Summer prep for poultry houses: Focus on cooling systems

Summer in the South is hard on people and harder on poultry, which is why poultry producers should be focusing on their cooling systems as temperatures climb, say poultry experts for the University of Arkansas System Division of Agriculture and Mississippi State.

“In order to provide a cool house for the summer, every component of a tunnel-ventilation system must be in tip-top shape,” said Yi Liang, associate professor-biological and agricultural engineering, for the University of Arkansas System Division of Agriculture. “This starts with the tunnel fans and making sure they’re clean.”

Big fan-poultry

“Fan shutters and blades should be cleaned between flocks,” she said. “Dirty shutters make it harder for the fans to move air and can reduce air moving capacity by 20 percent or more.”

Liang, Thomas Tabler, Mississippi State extension professor of poultry, and Dustan Clark, extension poultry veterinarian for the Division of Agriculture, urged producers to ensure that all tunnel ventilation system components: fans, belts and even the walls and ceilings of the poultry barns, were in top condition.

Loose belts mean lower RPM

“Fans with loose belts run at an RPM that’s 10 to 20 percent lower than those with tight belts, leading to lower airflow rates,” Liang said. “Check the riding position of the belts for signs of wear. A worn belt that rides slightly lower in a pulley is similar to using a pulley that is one half inch smaller in diameter, which results in low RPM of fan blades.”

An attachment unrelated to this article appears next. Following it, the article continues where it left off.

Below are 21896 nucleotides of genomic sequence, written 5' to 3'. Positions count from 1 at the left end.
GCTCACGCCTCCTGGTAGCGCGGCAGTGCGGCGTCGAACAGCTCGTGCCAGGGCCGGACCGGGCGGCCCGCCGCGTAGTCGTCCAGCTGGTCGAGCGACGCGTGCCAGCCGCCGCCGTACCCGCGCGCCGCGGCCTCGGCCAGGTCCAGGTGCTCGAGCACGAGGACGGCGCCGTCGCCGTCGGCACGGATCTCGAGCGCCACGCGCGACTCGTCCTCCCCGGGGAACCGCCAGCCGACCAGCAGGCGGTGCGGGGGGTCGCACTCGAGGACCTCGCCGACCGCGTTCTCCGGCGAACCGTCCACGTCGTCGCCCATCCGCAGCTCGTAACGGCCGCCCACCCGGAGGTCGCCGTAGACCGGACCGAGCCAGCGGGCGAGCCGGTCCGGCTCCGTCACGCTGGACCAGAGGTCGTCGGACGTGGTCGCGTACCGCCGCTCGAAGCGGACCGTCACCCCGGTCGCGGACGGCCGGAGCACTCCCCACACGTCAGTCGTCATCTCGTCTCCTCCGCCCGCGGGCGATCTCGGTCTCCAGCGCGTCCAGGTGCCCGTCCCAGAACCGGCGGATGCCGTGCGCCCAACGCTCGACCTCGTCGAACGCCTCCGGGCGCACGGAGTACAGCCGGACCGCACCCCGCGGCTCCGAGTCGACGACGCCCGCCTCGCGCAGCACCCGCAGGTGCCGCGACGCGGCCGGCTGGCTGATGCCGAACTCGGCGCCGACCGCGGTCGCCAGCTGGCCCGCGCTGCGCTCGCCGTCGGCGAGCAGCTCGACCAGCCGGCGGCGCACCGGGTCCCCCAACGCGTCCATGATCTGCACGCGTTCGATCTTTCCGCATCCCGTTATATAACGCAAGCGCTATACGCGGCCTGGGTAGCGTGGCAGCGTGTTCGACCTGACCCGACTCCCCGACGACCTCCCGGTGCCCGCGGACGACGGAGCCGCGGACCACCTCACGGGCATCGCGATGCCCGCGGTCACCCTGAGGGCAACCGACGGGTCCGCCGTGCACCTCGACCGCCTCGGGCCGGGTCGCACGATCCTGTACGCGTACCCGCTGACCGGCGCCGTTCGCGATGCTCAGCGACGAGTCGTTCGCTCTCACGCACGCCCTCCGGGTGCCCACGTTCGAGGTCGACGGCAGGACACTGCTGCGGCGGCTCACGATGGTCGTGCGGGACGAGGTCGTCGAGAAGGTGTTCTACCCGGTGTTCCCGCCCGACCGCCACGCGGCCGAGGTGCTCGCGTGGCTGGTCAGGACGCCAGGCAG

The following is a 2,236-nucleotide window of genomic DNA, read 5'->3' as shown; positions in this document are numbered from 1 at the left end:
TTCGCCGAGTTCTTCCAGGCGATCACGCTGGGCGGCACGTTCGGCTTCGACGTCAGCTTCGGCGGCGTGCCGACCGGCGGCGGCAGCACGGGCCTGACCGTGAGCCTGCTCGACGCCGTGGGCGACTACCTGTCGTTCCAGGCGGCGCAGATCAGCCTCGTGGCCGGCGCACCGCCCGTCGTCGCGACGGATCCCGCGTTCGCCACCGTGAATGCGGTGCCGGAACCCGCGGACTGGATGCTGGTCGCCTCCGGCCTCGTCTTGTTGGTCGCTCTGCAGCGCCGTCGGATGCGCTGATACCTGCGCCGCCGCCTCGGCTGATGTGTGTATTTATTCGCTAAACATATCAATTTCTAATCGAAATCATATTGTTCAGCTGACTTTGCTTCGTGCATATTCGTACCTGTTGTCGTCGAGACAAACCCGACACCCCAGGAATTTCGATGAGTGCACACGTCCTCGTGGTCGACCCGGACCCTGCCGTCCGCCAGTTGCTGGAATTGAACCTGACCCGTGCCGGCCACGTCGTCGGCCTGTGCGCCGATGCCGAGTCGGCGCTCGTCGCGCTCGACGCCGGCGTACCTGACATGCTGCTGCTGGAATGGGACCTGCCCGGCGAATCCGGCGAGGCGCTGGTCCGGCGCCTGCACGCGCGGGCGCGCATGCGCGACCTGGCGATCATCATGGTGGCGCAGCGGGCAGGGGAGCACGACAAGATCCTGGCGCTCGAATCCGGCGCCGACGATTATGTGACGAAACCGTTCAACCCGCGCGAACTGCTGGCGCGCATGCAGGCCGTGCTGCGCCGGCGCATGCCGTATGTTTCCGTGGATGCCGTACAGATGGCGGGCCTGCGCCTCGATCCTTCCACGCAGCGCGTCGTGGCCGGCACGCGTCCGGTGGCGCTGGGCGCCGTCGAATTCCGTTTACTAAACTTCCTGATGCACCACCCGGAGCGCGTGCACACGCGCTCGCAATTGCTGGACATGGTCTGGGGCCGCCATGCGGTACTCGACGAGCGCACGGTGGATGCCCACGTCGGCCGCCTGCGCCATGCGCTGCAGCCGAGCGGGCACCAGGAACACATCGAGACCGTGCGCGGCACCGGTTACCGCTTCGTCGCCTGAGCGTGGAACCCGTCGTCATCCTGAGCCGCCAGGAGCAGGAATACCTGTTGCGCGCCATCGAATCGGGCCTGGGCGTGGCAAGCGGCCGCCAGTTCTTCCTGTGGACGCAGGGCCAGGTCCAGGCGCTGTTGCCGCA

To tell if you have a worn fan belt, check to see where the belt rides.

“The top of the belt should ride slightly above the top of the fan pulley,” she said. “A worn flat belt will drop down into the pulley so that the top of the belt can’t be seen in the pulley.”

Tight ship

The three said another pre-summer task for poultry producers was to ensure a “tight house.” The list of checklist items includes:

Checking dropped ceilings for holes. Check the static pressure in the poultry house by closing the tunnel curtains or doors and air vents. Turn on one tunnel fan and measure the resulting pressure. The ideal measurement is .20 inches. The minimum, especially in older houses, should be .13 inches. If below .10 inches, hot air can get pulled into the house through the cracks, making it hard to cool the birds.

Cleaning the evaporative cooling pads. The pads should be free of cobwebs and mineral buildup. Dirty pads can increase the static pressure that works against the fans, forcing the fans to work harder. Be sure to check the air speed in the center of the pad system with all tunnel fans running. For a 6-inch pad, the air speed should be 350 to 400 feet per minute; for a 4-inch pad, the air speed should be 225 to 275 feet per minute. “If your speeds are higher than what’s listed, either more cleaning needs to be done, or you may not have enough pad to match your full tunnel ventilation,” the three said.

Change water. After turning off the water supply, empty the reservoirs. Sump water needs to be changed every two to three weeks to reduce mineral buildup and minimize algae growth. Make sure valves and filters are cleaned and check the spray height at the end of the water distribution system.

Clean filters. Clogged filters will add pressure to the pump, reducing flow rate to distribution lines. The extension experts suggest decreasing mesh size to a 20 or 12 to reduce head pressure.

For more information on prepping your tunnel ventilation systems for this summer, contact your county extension office or visit